I know I always say that pants are hard, but lately, that applies to dresses too. Unless you want to wear one of these fun numbers.
Anyway, with so many dowdy dresses in stores right now, it can be hard to find a flattering style, but I’m going to demystify the process of dress shopping for you today. And we’ll start with a personal favorite of mine.
Anatomy of a Dress
This J. Crew Point Sur Collection dress, which I bought at Marshall’s for about $20, checks all the boxes for me! Besides being a flattering color, it is easy to care for (no wrinkles), light, breezy, and comfortable. Plus, it checks some key boxes for me:
- Defined waist with blousey effect for tummy flattery
- Long but lightweight sleeves so I can wear them indoors and out
This dress was so perfect and such a rare find that I altered it from its slightly awkward midi length to my perfect Fashion Fit Formula length, and now it’s pretty much the perfect versatile dress.
And yes, it has pockets.
Let’s break down each of the five elements of a great dress: Neckline, Waistline, Length, Sleeves, and Details, one by one. (All of the dresses in this post/video are from Boden, and can be found in this catalog).
Using your current (or past) favorite dress, and a dress that you don’t love, analyze them for the following features:
The right neckline is key to flattery! A horizontal neckline can balance out a pear shaped body, while a vertical neckline can be very flattering on a proportional body, or a body type with broader shoulders.
Beyond that, the spot where your neckline hits (which you can get through Fashion Fit Formula) can be the key to lengthening your neck, balancing your body, and flattering you overall.
What’s your best neckline? Worst neckline?
Another critical element, having the waistline at the right place can make you look slimmer, taller, and all the things. For example, on my proportional Style Dial Red body type, an empire style is super unflattering and makes me look pregnant, where it can be super flattering on a Style Dial Orange or Green (fuller hips and thighs) provided you don’t have a full bust.
Like I said, it’s important.
What’s your best waistline? Worst waistline?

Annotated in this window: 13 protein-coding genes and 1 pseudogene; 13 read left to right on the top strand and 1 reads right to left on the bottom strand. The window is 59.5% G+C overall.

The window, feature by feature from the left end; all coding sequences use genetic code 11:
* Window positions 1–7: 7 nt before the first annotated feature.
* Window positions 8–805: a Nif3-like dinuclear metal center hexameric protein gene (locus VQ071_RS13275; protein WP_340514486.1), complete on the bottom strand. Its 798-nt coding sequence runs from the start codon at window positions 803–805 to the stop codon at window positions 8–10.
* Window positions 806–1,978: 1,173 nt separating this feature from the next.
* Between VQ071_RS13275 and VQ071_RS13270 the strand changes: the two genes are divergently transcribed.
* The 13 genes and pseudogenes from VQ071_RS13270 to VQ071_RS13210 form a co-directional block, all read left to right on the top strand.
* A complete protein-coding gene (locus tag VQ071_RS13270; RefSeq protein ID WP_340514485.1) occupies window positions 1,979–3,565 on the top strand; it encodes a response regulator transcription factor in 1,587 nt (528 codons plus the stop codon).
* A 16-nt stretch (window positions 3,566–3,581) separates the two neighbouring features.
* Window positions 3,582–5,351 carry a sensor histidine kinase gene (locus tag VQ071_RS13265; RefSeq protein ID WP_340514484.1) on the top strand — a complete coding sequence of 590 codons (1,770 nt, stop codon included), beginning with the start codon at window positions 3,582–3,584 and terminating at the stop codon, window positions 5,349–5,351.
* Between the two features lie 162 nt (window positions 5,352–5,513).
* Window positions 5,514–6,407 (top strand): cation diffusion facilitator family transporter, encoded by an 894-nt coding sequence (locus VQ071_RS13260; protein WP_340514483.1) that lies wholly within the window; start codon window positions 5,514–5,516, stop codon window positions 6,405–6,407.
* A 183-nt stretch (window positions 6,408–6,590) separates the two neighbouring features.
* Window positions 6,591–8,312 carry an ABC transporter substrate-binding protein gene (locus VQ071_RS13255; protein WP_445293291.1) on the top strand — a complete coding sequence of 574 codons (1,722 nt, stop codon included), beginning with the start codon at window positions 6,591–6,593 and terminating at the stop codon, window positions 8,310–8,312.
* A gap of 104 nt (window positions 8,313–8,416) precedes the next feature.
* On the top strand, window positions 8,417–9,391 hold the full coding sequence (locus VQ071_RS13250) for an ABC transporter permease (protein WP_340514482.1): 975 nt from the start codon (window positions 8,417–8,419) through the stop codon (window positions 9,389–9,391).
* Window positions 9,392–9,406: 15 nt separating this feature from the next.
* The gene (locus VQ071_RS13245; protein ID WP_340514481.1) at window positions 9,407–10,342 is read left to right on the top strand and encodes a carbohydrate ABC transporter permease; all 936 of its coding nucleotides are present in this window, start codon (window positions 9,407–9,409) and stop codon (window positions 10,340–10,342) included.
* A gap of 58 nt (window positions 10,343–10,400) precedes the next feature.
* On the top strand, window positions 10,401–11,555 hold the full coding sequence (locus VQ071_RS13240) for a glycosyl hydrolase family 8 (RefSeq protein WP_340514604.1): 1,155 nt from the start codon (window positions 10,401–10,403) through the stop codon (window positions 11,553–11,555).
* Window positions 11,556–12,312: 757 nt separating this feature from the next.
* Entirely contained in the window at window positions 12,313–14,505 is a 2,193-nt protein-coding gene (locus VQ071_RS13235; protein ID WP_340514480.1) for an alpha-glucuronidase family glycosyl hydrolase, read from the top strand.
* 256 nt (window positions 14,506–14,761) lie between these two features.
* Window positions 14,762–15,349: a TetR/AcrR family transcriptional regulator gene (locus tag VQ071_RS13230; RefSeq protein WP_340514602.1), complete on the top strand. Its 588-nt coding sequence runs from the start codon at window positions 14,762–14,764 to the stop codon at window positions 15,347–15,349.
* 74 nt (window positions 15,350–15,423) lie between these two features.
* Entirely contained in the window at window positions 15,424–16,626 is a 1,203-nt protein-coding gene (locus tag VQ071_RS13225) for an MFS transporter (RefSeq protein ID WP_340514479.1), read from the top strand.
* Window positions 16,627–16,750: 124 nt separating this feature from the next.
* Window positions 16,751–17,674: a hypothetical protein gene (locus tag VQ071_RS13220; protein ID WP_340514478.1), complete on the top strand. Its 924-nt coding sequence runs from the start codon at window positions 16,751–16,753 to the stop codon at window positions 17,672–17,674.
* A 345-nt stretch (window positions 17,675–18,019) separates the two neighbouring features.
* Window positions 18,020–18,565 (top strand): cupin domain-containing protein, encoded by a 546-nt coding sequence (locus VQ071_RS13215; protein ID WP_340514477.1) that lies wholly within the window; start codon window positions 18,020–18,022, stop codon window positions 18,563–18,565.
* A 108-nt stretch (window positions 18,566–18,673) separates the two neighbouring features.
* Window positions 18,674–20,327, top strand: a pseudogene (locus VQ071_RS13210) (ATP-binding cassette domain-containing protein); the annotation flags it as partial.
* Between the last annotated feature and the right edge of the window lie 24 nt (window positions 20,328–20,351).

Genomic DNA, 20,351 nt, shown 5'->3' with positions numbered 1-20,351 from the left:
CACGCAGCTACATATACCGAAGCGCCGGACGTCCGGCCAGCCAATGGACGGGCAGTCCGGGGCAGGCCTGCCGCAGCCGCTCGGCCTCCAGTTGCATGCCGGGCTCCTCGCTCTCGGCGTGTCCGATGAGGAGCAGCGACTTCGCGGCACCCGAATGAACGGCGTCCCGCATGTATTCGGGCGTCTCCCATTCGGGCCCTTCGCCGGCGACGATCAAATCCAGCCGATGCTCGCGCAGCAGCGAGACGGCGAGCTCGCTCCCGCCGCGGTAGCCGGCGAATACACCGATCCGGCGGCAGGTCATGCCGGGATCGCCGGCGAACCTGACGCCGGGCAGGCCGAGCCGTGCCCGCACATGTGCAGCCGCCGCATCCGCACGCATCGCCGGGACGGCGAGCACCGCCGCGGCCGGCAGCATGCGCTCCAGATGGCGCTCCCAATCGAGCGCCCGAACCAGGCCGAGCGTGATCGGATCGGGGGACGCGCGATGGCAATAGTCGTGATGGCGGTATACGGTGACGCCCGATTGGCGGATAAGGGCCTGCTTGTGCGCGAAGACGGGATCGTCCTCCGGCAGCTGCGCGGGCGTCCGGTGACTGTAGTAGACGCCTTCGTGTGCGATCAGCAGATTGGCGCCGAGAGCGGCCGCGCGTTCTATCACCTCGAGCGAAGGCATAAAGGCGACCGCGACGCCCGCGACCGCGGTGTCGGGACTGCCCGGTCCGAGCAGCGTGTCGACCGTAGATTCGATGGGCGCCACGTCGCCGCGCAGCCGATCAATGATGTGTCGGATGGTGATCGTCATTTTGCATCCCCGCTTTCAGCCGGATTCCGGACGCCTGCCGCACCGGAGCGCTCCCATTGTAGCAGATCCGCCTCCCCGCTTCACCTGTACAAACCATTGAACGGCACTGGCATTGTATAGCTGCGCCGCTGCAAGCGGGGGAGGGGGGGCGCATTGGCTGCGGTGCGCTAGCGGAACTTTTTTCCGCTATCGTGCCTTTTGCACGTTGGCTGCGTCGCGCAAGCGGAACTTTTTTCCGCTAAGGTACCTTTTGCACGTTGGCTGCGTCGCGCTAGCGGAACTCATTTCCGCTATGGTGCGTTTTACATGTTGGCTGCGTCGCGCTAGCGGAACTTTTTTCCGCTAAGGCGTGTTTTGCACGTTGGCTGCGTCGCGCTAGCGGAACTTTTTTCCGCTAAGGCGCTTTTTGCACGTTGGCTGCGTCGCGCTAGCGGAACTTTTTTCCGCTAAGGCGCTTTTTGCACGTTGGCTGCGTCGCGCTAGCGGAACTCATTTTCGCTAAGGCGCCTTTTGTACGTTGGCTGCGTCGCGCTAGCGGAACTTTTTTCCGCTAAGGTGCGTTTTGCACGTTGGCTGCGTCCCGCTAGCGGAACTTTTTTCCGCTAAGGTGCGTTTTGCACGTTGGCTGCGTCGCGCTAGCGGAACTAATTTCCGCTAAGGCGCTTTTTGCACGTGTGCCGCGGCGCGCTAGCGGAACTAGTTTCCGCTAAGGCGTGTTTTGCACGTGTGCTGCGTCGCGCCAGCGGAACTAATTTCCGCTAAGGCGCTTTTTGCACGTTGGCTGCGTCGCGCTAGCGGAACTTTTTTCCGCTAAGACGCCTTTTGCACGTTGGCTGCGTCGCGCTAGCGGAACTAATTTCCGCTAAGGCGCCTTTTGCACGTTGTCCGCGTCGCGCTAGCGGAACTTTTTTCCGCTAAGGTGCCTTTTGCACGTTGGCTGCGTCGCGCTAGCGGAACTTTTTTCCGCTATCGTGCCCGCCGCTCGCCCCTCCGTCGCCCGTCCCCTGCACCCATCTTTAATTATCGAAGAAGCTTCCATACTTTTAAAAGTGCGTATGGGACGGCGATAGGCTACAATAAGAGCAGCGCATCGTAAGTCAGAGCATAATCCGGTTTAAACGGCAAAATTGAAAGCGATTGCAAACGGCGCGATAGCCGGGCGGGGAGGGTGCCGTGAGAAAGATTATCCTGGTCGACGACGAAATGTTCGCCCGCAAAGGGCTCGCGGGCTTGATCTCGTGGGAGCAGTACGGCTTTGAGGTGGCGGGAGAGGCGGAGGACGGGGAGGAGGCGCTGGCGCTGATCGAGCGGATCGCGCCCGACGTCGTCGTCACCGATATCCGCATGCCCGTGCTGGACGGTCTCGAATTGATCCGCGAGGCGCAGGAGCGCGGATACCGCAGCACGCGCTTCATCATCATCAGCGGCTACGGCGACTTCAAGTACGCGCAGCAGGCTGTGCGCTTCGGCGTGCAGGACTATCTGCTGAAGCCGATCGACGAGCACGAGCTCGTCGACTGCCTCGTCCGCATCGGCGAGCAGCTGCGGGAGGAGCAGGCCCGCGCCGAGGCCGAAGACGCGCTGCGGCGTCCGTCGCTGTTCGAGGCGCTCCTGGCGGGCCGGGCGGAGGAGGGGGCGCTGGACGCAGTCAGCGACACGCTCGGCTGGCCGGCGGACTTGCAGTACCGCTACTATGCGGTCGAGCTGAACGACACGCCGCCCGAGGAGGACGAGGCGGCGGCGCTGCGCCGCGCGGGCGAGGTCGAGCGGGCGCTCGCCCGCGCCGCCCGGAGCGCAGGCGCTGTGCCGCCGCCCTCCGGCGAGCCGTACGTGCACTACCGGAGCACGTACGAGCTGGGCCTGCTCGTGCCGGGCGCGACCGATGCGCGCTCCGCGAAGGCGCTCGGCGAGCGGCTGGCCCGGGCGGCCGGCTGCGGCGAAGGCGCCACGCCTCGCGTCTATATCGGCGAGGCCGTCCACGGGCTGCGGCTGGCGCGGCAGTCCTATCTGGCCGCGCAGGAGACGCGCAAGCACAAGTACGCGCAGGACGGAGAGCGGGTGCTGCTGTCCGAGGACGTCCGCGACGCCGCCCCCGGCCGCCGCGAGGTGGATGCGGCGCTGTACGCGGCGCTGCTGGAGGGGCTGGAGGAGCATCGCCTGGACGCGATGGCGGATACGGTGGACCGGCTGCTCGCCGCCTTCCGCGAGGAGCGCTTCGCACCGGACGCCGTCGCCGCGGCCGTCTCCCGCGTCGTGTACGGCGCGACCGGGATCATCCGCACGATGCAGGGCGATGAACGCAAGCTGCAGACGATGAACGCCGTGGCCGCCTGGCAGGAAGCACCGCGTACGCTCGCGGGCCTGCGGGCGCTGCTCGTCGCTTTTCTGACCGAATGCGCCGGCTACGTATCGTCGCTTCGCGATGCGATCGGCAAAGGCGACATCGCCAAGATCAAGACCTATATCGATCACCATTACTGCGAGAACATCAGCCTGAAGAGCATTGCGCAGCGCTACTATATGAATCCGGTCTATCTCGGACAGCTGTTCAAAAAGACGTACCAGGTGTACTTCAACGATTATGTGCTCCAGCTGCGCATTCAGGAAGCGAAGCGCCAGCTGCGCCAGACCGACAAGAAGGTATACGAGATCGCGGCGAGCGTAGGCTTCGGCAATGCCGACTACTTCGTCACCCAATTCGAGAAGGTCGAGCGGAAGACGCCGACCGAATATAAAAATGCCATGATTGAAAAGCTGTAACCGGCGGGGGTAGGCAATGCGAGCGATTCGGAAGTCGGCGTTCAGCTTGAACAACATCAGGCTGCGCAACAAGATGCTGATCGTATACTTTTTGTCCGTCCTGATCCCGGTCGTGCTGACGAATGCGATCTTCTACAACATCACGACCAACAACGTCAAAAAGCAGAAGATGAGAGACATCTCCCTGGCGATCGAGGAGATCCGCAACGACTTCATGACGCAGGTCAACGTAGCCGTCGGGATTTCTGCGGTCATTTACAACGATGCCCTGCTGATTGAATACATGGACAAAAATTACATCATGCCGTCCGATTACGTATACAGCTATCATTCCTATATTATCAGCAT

The right length is the one that makes you look longer and slimmer, and that’s where the Fashion Fit Formula can help. The other thing you need to think about is where the hem is hitting you on the leg. That hem is a detail that draws the eye, so make sure the dress ends at a flattering point on your leg.
What’s your best length? Worst length?
Sleeves can play a role in flattering a number of ways. Not only do they conceal/reveal an arm, depending on your preferences, but the end of a sleeve can also create a horizontal line that highlights/amplifies the bustline or a tummy area. Many women, after a certain age, prever an elbow length or three-quarter sleeve over the often challenging cap sleeve or short sleeve.
What’s your favorite sleeve length? Least favorite?
Details can make or break an otherwise potentially flattering dresses. Ill-placed pockets, an oversized collar, a poorly positioned print, awkward ruffles… these all play a role in the flattery of a dress.
Which details have worked for you? And which have been dealbreakers?
3 Universally Flattering Dresses
Disclaimer: You might hate one of these dresses. Or find it super unflattering. But these 3 dress styles are the ones that I’ve found tend to flatter most women, most of the time. (All other details aside).
Now I’d love to hear your thoughts! How do you feel about dresses, and which of these details will most help you choose the best style? Let me know in the comments!